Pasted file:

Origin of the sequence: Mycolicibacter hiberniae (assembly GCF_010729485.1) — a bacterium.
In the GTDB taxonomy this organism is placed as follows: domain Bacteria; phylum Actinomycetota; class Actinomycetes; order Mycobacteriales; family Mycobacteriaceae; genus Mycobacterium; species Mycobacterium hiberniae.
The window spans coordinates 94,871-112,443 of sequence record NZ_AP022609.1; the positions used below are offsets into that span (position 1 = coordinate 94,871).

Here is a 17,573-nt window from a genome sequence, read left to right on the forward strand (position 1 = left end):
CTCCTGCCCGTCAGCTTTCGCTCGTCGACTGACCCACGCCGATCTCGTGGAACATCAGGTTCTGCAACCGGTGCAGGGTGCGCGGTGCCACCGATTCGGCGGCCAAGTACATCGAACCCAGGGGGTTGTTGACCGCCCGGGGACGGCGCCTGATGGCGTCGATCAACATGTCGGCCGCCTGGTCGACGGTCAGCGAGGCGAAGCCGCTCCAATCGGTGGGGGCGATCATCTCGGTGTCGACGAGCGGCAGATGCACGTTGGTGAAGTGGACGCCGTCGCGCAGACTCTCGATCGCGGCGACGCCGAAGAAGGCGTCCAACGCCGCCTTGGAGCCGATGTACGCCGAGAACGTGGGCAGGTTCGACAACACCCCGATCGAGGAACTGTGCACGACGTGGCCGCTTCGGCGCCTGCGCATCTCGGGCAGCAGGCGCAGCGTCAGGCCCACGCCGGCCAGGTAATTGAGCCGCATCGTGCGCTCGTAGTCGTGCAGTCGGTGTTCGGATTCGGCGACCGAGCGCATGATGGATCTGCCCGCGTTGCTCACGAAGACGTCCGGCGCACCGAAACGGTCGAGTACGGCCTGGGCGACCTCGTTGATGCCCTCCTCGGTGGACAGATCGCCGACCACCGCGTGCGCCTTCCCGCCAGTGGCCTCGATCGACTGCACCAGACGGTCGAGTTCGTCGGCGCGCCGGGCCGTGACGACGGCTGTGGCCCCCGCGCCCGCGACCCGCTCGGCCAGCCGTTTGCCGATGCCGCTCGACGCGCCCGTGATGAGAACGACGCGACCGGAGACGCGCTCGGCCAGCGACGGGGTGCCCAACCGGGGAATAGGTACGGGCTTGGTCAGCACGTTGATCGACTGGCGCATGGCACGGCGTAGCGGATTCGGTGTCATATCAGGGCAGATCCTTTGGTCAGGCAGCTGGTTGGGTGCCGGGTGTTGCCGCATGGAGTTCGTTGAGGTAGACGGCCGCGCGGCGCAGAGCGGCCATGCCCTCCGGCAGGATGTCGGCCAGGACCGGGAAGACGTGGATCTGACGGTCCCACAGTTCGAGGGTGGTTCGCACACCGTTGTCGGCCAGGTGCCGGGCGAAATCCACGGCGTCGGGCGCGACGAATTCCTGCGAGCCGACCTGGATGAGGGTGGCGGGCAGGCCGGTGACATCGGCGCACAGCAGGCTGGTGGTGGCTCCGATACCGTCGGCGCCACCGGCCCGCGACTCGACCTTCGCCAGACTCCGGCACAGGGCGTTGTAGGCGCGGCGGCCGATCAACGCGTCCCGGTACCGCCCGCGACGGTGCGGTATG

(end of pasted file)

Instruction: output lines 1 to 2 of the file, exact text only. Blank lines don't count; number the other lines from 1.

Origin of the sequence: Mycolicibacter hiberniae (assembly GCF_010729485.1) — a bacterium.
In the GTDB taxonomy this organism is placed as follows: domain Bacteria; phylum Actinomycetota; class Actinomycetes; order Mycobacteriales; family Mycobacteriaceae; genus Mycobacterium; species Mycobacterium hiberniae.